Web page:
Okie from Muskogee: Felts enjoys mentoring young people | Schools

Robert Felts says that except for a few teachers, he had no adults to guide and steer him in the right direction.

“That’s what burns my fire to be involved now,” he said.

Felts is now looking to be a mentor through youth wrestling and the Royal Rangers faith-based scouting programme.

Felts said he was exposed to Christianity and was saved as a child.

“But I didn’t practice it and walked away,” he said. “I come from a statistically broken home, from poverty, I left home early.”

He said he had various problems in his early teens.

“It just kept going and going and going and as a young adult I didn’t slow down and ended up in jail,” Felts said. “Coming into life as a born-again Christian, I was able to change my life.”

Felts said he began attending Muskogee’s first assembly after his release from prison in 2003. He soon became active in the church, joining overseas mission trips and youth ministry. .

“Having a relationship with my Lord and Savior is what made the difference,” he said.

Felts said he has been involved in property maintenance for 20 years and recently began acquiring his HVAC journeyman license. He says he got a plumbing apprentice’s license. He said he was working on getting contractor licenses in those areas.

“That seems like the next thing in my continued evolution to be a good father, a good family man, a good citizen, a good productive member of society,” he said.

Felts now seeks to pass on these values ​​to his own children. He said his sons have been involved in the Royal Rangers and youth wrestling. Her daughter, Addera, is active in her school band and in girls’ ministry at church. She also has a newly acquired interest in tennis.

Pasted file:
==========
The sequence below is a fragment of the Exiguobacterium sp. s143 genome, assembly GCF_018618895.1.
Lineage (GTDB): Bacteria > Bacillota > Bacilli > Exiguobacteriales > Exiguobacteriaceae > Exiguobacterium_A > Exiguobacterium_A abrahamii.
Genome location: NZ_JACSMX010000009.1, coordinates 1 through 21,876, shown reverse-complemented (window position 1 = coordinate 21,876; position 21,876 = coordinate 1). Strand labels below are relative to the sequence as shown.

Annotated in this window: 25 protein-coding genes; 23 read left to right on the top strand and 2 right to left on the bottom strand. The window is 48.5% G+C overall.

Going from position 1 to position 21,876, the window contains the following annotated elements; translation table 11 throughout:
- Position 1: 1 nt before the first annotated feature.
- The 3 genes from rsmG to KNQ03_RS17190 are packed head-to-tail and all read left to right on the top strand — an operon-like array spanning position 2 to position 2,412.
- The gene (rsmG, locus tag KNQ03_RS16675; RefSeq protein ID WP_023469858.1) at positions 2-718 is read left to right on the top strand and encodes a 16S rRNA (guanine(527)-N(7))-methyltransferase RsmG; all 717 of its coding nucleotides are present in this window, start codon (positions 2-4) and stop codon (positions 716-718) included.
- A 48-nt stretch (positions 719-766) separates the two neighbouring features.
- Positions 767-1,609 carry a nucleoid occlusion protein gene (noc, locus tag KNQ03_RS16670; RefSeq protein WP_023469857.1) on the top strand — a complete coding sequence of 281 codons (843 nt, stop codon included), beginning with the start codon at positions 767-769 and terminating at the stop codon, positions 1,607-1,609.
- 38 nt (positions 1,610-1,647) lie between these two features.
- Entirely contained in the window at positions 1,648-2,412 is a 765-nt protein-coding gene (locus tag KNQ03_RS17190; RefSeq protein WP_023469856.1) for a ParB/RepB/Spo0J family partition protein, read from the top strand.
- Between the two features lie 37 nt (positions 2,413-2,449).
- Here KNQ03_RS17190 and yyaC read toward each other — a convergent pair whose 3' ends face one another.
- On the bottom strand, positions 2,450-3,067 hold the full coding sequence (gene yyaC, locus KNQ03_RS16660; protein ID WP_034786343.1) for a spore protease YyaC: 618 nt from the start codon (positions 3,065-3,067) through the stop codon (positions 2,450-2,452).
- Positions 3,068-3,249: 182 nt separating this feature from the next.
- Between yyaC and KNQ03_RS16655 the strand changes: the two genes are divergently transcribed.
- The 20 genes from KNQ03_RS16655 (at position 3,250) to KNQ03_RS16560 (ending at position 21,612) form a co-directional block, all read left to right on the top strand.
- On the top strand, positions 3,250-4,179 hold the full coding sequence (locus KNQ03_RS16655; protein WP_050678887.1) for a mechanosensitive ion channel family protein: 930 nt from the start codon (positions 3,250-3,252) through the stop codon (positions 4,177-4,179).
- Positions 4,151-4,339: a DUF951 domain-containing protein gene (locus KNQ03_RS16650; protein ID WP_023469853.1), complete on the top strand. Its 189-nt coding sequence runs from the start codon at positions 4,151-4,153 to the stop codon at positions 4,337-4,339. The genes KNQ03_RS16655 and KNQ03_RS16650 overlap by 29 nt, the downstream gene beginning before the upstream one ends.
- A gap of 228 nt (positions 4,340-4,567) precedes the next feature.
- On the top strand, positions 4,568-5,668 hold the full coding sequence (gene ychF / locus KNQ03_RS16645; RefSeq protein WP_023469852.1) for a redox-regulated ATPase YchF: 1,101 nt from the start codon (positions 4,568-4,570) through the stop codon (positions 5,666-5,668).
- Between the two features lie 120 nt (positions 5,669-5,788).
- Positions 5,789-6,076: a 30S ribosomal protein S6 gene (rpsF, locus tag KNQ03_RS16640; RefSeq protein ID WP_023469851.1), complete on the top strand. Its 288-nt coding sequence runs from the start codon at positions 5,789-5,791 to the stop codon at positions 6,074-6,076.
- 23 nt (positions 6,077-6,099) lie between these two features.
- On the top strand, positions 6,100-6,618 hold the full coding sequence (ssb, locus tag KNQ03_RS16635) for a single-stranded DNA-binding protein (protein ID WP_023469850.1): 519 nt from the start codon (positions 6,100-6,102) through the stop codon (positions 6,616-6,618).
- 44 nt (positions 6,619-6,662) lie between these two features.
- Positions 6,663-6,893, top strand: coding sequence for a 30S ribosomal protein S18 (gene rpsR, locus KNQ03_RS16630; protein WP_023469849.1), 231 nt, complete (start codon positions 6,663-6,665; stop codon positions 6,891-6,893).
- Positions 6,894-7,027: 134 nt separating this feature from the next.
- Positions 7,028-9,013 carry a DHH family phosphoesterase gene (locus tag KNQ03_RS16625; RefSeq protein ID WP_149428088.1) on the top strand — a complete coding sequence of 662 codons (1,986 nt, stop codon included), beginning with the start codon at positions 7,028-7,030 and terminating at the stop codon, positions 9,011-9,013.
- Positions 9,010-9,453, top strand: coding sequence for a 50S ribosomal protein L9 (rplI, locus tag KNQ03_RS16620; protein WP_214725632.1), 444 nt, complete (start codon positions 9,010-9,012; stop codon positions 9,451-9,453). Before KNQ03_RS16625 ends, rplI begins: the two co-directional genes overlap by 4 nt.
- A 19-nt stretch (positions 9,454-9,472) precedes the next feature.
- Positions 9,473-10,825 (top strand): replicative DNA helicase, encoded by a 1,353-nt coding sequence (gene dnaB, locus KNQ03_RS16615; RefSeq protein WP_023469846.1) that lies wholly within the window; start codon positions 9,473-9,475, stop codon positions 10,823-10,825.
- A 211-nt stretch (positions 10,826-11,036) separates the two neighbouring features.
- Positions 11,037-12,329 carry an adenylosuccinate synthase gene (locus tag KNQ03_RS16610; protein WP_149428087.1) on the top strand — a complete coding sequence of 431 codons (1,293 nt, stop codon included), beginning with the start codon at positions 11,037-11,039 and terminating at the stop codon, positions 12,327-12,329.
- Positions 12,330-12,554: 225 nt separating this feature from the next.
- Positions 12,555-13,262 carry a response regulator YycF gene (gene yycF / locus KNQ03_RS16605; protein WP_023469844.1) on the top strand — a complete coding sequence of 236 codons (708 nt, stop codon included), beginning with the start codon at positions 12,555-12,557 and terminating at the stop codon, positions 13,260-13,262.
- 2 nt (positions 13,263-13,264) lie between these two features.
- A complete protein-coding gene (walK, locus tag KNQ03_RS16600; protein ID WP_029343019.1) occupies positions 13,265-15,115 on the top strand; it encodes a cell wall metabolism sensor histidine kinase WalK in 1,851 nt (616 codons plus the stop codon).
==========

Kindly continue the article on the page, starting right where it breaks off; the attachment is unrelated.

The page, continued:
Royal Rangers

a chance to mentor

Robert Felts said the Royal Rangers gave him the opportunity to mentor boys, as well as his own sons.

He said he got involved when his sons started attending school.

“Once I did a few camping trips, I was kind of hooked,” he said. “When I saw the kind of ministry, I got involved as a commander in 2016.”

He said he was responsible for raising funds for the Royal Rangers troop at Muskogee’s first assembly. He helped run a recent flea market, which raised $3,000 to send 20 troupe members to a regional Camporama.

One of the Royal Rangers’ highlights each year is the Spring Trace, a competition that tests skills used by pioneers before 1820, including starting a fire with flint and steel, Felts said.

“You have flint and steel and tinder,” he said. “You put a charred piece of cloth in your bird’s nest, ignite your flint and steel, put a spark on it, and blow it until it enters your bird’s nest and ignites a flame.”

Participants also learn how to fire a black powder rifle and throw tomahawks.

Campout provides

many lessons

More recently, Felts and the troop of Royal Rangers camped out during the mid-February snowstorm.

He said this year’s Frontier Camping Fellowship winter camping event has been canceled twice.

“But we decided we weren’t going to let that stop us,” he said. “Our boys had wanted to go camping, and they didn’t want to hear us tell them, for the second time, the event had been cancelled.”

The troop of the first Muskogee assembly camped on a hill behind the church.

“We cleared a spot, set up our tents, plugged in our wood stoves and went camping anyway,” he said. “We had our tent at 60 degrees with our wood stove.

Some boys were allowed to sleep in the church gymnasium, he said.

“It was tough,” he said. “The biggest challenge for me was keeping our firewood sorted and running. Even though we were camping and the boys were having fun, they still had to keep their hats on, their gloves on, keep their feet dry.